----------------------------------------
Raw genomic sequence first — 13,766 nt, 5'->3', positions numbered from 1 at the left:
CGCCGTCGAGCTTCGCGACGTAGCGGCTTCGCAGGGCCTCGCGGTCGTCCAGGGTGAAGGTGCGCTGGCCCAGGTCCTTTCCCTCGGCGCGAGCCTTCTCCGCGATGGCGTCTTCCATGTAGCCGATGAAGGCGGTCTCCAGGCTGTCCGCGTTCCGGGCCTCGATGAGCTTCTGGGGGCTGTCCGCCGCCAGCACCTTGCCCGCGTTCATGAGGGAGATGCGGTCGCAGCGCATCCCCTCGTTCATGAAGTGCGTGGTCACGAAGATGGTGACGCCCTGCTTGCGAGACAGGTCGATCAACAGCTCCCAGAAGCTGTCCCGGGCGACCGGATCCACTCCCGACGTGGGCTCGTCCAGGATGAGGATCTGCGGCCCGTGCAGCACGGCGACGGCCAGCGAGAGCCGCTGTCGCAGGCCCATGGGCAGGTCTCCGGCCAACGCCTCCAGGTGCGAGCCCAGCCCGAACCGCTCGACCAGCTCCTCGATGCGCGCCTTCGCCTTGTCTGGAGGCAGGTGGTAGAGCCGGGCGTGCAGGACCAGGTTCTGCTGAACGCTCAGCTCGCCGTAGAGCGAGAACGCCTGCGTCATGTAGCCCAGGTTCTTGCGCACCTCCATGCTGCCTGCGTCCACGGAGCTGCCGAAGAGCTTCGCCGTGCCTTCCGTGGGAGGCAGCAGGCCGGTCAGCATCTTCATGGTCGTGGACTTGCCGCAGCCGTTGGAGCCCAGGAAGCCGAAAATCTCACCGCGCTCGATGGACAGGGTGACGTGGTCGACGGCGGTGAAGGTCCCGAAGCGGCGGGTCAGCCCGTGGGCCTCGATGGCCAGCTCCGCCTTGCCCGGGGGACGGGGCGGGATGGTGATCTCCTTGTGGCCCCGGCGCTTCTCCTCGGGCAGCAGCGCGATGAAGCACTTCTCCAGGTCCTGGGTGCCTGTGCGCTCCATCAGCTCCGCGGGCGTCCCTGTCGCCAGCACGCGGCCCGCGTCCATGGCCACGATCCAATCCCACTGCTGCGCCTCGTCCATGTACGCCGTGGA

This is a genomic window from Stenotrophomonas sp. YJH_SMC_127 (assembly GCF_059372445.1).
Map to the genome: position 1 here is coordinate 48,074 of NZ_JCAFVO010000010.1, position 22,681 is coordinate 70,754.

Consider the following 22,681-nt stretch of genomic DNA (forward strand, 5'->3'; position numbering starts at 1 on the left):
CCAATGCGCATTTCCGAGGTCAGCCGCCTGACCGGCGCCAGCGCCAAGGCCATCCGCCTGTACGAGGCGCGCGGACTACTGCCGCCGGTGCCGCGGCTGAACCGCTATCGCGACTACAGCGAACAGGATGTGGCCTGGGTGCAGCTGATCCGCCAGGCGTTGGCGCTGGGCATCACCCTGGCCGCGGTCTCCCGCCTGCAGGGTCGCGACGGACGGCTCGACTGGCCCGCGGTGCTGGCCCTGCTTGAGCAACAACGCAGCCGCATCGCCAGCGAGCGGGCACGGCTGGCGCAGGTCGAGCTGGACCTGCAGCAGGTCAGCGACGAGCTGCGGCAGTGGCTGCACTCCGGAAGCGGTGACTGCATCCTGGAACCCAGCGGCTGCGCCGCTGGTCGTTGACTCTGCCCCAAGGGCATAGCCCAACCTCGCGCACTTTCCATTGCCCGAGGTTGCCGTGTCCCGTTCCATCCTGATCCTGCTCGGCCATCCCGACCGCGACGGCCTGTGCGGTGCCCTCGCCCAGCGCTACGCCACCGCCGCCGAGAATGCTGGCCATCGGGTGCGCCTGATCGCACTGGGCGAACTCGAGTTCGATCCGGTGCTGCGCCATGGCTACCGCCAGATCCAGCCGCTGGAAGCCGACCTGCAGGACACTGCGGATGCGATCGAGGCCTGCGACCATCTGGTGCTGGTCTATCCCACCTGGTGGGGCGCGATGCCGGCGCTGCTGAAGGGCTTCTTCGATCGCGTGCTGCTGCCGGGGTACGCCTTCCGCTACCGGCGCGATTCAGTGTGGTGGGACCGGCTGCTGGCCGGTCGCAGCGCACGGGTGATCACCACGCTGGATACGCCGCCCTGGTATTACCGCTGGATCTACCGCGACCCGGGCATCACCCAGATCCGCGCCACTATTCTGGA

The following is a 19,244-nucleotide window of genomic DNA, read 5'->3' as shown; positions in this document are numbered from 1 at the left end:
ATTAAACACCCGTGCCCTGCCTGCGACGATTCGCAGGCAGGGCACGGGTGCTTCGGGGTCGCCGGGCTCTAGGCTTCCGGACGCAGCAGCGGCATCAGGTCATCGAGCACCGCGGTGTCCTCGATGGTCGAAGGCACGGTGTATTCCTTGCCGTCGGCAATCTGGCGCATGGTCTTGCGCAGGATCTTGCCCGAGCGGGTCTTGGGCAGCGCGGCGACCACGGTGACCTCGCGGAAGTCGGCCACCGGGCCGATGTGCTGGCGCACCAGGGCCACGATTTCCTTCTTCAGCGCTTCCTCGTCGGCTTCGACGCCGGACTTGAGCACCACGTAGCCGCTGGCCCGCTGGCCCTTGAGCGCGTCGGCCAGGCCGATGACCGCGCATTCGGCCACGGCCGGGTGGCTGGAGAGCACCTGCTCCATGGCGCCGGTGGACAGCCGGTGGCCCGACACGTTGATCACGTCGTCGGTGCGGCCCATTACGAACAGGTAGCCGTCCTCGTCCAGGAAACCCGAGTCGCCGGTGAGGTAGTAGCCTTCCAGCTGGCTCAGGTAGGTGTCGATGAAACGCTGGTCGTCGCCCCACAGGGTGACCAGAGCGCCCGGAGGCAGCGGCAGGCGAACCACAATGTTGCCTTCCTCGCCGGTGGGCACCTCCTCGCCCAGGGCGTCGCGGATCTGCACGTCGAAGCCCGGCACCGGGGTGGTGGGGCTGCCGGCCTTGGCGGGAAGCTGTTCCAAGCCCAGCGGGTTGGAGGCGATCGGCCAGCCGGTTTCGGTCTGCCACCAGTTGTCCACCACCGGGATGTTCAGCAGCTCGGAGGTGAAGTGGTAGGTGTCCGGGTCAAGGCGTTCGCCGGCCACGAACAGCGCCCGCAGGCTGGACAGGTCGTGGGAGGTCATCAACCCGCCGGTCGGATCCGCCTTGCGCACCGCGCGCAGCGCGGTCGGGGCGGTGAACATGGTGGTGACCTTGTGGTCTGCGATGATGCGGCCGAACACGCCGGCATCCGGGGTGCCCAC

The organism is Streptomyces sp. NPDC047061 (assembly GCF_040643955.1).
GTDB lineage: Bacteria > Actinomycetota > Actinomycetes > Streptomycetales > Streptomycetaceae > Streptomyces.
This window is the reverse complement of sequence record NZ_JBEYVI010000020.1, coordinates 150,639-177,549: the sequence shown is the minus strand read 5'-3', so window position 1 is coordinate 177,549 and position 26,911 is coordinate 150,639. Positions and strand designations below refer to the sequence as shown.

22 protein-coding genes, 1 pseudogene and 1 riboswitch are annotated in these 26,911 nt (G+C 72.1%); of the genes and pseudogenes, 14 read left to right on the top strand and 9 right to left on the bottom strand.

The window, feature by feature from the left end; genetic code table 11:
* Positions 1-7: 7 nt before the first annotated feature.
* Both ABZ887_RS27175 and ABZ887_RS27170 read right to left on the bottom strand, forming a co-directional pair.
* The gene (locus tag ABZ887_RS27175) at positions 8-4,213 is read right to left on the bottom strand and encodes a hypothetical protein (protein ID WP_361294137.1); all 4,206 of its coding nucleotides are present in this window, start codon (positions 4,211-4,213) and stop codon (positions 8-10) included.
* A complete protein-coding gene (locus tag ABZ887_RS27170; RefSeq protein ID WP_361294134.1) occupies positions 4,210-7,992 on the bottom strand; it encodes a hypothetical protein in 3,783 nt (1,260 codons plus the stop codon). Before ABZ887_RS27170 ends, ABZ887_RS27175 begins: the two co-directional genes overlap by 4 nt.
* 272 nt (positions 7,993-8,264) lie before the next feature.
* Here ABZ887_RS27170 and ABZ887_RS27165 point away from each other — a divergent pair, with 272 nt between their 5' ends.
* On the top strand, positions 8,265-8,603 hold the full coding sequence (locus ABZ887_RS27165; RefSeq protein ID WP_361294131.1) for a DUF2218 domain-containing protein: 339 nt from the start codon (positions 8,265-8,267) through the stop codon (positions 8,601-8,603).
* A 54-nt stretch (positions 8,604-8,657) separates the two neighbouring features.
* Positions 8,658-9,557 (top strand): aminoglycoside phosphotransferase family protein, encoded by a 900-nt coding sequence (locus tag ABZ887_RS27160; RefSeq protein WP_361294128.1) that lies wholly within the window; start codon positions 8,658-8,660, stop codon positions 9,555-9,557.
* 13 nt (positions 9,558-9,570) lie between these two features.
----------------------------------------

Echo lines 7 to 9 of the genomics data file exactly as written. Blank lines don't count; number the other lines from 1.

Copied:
The following is a 19,244-nucleotide window of genomic DNA, read 5'->3' as shown; positions in this document are numbered from 1 at the left end:
ATTAAACACCCGTGCCCTGCCTGCGACGATTCGCAGGCAGGGCACGGGTGCTTCGGGGTCGCCGGGCTCTAGGCTTCCGGACGCAGCAGCGGCATCAGGTCATCGAGCACCGCGGTGTCCTCGATGGTCGAAGGCACGGTGTATTCCTTGCCGTCGGCAATCTGGCGCATGGTCTTGCGCAGGATCTTGCCCGAGCGGGTCTTGGGCAGCGCGGCGACCACGGTGACCTCGCGGAAGTCGGCCACCGGGCCGATGTGCTGGCGCACCAGGGCCACGATTTCCTTCTTCAGCGCTTCCTCGTCGGCTTCGACGCCGGACTTGAGCACCACGTAGCCGCTGGCCCGCTGGCCCTTGAGCGCGTCGGCCAGGCCGATGACCGCGCATTCGGCCACGGCCGGGTGGCTGGAGAGCACCTGCTCCATGGCGCCGGTGGACAGCCGGTGGCCCGACACGTTGATCACGTCGTCGGTGCGGCCCATTACGAACAGGTAGCCGTCCTCGTCCAGGAAACCCGAGTCGCCGGTGAGGTAGTAGCCTTCCAGCTGGCTCAGGTAGGTGTCGATGAAACGCTGGTCGTCGCCCCACAGGGTGACCAGAGCGCCCGGAGGCAGCGGCAGGCGAACCACAATGTTGCCTTCCTCGCCGGTGGGCACCTCCTCGCCCAGGGCGTCGCGGATCTGCACGTCGAAGCCCGGCACCGGGGTGGTGGGGCTGCCGGCCTTGGCGGGAAGCTGTTCCAAGCCCAGCGGGTTGGAGGCGATCGGCCAGCCGGTTTCGGTCTGCCACCAGTTGTCCACCACCGGGATGTTCAGCAGCTCGGAGGTGAAGTGGTAGGTGTCCGGGTCAAGGCGTTCGCCGGCCACGAACAGCGCCCGCAGGCTGGACAGGTCGTGGGAGGTCATCAACCCGCCGGTCGGATCCGCCTTGCGCACCGCGCGCAGCGCGGTCGGGGCGGTGAACATGGTGGTGACCTTGTGGTCTGCGATGATGCGGCCGAACACGCCGGCATCCGGGGTGCCCAC

The organism is Streptomyces sp. NPDC047061 (assembly GCF_040643955.1).